BSF News: Discussion Group Options"See I Am Doing A New Thing"
BSF News: Discussion Group Options
BY JANIE STEPHENS | BSF EXECUTIVE ASSISTANT
BSF has had a year of new things as well. This blog article would be one example. Before this year, BSF never had a blog. And this blog was delivered to you via mass email, which is also new for BSF.
Another new thing introduced this year in BSF is Discussion Group Options. These rolled out about the same time I moved to San Antonio — August 2017. The original intent of these options was to accommodate those who are either new to BSF or new to studying the Bible. Throughout this year, more and more BSF classes have embraced these options, and we continue to learn new and exciting things from their experience and feedback.
What are discussion group options?
Wouldn’t you say time with Jesus is the ultimate goal of in-depth Bible study? In fact, have you ever thought about what in-depth Bible study truly means? How would you define the word “in-depth” as it relates to Bible study? Would you define it in purely academic terms? Is the true meaning of in-depth Bible study simply that we can recite facts and knowledge about biblical content? Or does “in-depth” go far beyond that? In-depth Bible study should go straight to the heart — God’s heart, our own hearts and the hearts of our fellow group members, with whom we so desire to connect through the truth and love of God.
Discussion Group Options are a way to help group members conversationally engage with God’s Word. Each option presents a different approach to the Bible passage. We can think of these options in two categories:
- Options that use the BSF questions
- Options that use the “Three-Question Bible Study Method”
Discussion groups that choose to use the BSF questions may conduct their group discussion in a variety of ways. They may choose to discuss all the questions. Or they may choose to discuss only some of the questions. Or they may choose to discuss some of the questions with freedom to discuss other questions raised by the group members.
“We are never having to rush through a question, but can take time on the questions that we are confused about or touched our hearts and minds or convicted us. It makes it less of a question-and-answer, and more of a conversation.”
– Sophie, 19, Second Year BSF Member
The second category of options incorporates the time-tested “Three-Question Bible Study Method.” This method utilizes variations of the following three questions:
- What is the passage about? (fact question)
- What do you learn? (lesson question)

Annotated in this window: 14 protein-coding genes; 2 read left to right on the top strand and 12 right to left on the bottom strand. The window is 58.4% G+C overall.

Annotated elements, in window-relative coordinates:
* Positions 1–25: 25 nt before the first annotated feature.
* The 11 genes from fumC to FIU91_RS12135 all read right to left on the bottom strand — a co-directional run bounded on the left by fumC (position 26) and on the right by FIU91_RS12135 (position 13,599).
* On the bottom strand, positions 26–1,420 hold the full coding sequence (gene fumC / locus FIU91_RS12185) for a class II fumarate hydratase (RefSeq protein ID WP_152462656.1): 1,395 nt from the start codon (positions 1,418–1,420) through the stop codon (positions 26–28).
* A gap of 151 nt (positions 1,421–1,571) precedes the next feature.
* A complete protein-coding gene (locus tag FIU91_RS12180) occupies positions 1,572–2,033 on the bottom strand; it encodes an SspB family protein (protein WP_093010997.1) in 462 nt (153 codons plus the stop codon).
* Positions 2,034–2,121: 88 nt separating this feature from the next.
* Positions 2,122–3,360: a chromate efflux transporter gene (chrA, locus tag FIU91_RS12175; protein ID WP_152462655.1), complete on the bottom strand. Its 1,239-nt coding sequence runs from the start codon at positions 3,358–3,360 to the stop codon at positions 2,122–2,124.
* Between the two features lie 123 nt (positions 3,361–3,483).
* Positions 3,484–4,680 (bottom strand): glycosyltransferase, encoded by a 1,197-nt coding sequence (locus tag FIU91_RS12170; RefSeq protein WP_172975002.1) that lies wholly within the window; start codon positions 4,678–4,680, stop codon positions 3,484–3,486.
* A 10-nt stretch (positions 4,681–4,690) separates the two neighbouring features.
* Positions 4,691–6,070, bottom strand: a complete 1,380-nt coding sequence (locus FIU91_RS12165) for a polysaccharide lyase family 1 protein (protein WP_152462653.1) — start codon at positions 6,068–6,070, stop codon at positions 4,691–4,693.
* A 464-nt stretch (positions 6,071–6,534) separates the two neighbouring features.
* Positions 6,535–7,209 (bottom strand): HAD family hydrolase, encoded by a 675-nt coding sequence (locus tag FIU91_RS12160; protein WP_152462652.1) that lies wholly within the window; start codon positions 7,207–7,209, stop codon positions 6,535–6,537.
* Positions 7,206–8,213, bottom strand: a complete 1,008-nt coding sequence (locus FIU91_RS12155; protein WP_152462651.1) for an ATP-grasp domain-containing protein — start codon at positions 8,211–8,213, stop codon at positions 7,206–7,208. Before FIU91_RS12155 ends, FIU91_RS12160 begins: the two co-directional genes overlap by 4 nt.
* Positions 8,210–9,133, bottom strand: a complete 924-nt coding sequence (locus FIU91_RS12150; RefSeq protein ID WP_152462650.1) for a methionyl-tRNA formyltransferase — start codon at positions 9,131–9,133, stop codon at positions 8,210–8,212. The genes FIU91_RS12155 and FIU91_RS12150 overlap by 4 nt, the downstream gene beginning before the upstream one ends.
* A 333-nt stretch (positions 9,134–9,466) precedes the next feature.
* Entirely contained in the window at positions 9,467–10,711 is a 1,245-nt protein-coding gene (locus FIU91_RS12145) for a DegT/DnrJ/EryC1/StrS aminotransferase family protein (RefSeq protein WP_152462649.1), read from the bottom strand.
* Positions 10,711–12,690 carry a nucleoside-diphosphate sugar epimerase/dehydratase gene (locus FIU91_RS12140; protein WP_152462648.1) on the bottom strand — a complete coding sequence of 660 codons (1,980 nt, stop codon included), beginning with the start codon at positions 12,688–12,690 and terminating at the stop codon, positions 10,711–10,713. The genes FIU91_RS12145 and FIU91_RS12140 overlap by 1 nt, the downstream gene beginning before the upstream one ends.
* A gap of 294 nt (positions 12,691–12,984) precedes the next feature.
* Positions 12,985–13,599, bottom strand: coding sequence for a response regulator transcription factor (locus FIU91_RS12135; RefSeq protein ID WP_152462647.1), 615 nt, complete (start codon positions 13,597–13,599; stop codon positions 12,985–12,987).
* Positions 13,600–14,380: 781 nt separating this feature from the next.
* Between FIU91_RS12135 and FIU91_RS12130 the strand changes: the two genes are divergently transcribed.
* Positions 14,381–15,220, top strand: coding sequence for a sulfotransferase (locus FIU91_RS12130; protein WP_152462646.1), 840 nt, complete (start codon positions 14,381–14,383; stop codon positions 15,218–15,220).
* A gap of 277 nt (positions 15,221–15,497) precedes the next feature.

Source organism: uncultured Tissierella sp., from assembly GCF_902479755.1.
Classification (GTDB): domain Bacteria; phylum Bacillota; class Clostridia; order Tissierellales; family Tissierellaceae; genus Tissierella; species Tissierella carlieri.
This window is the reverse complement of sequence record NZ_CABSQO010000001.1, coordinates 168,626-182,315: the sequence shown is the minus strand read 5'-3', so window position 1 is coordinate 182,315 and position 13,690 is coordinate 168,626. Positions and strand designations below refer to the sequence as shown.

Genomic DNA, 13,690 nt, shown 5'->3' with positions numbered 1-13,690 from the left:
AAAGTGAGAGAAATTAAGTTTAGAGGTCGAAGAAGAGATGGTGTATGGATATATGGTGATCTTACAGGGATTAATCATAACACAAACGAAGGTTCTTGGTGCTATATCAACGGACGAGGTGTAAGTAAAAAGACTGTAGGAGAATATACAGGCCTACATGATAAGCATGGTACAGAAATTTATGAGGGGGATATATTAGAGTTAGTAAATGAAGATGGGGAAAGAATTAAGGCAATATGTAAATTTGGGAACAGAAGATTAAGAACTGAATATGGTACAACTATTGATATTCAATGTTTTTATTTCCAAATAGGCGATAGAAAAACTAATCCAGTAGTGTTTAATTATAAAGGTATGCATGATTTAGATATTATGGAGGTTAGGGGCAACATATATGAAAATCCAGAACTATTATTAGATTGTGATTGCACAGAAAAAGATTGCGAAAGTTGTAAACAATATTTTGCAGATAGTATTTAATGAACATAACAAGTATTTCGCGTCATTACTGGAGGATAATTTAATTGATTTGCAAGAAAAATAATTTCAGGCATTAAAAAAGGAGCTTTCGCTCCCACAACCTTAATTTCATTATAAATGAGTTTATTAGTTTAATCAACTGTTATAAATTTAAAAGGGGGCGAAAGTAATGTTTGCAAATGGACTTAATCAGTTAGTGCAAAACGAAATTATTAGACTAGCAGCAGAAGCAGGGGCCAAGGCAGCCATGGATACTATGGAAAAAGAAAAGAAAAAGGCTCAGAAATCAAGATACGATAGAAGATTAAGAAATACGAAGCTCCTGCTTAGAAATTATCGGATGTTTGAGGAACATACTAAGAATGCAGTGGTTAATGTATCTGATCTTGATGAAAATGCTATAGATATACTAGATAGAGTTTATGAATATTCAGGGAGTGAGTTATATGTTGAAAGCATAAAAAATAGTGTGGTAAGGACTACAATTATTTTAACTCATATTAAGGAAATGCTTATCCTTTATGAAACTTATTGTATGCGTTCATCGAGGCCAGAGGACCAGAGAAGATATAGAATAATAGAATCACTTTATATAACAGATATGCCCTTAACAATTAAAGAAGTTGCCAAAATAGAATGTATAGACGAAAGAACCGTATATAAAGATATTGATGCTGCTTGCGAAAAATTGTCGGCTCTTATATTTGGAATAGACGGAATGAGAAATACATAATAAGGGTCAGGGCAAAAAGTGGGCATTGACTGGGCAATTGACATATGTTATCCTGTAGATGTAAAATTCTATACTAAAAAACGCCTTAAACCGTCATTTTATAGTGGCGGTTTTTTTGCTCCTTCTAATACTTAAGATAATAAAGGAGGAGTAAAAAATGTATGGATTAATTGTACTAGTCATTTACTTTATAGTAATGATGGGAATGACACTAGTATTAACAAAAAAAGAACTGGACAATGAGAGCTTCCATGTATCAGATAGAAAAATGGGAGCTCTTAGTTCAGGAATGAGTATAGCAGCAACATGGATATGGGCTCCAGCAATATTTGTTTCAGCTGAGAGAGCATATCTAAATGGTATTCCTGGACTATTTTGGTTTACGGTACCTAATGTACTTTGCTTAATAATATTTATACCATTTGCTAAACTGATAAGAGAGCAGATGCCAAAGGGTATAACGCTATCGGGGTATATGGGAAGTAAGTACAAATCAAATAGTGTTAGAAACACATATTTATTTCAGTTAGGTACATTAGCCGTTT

- How will you apply it? (application question)
Each BSF group leader is free to use this “Three-Question Method” in a variety of ways. One group leader may choose to forgo discussion of the BSF lesson questions all together and instead use the “Three-Question Method” entirely to guide conversation about the passage. In this way, the group leader trains his group members in proper Bible study techniques. With practice, group members are equipped to sift through the facts of the passage to ultimately draw out, discuss and personally apply truths embedded within the passage. Another group leader may choose to use the “Three-Question Method” as a grid to select five to six questions from the BSF lesson for their group to discuss.
“One of the best benefits of this approach is that it allows us to go very deep none or two questions… In allowing more time to share and discuss these questions, I find the relationships deepen and that we are more vulnerable and authentic in areas where we are struggling with particular Scriptures. I appreciate the insights others bring in these discussions that we would normally have time for in the standard format.”
– Anne, 42, Fourth Year BSF Member
“These options have allowed historically quiet group members to get in on the action. Guys who took a bit longer to speak up were cut off in the old way (we conducted discussion groups). Now that talking might go on for six to ten minutes unimpeded, the can get in. The group leaders were amazed at the spontaneous contributions of their ‘quiet men.'”
– Mike, BSF Teaching Leader
Why Offer These Options?
Our goal is that every BSF discussion group member encounters the heart of God through the Word of God, so that we may know, love and follow God. This goal will never change. However, the method and means by which we accomplish this goal can change.
Since BSF’s inception, our approach to in-depth Bible study has been a four-fold method:
1. Questions for personal study
2. Discussion Group
4. BSF Notes on the passage
This four-fold method is tried and true. However, we’ve realized two of the four folds — questions for personal study and discussion group — have become somewhat fused.
The questions are meant to be a tool to prompt our thinking and capture our hearts as we personally engage with God through His Word.
They are a springboard for our discussion, but they should not be the limit of our discussion.
When we have spent significant time with the Lord throughout the week, meditating upon His Word and applying it to our lives through use of the BSF questions, we won’t necessarily need the lesson questions to prompt our thinking during group discussion. We will have plenty of material to discuss simply because we have spent time alone with Jesus.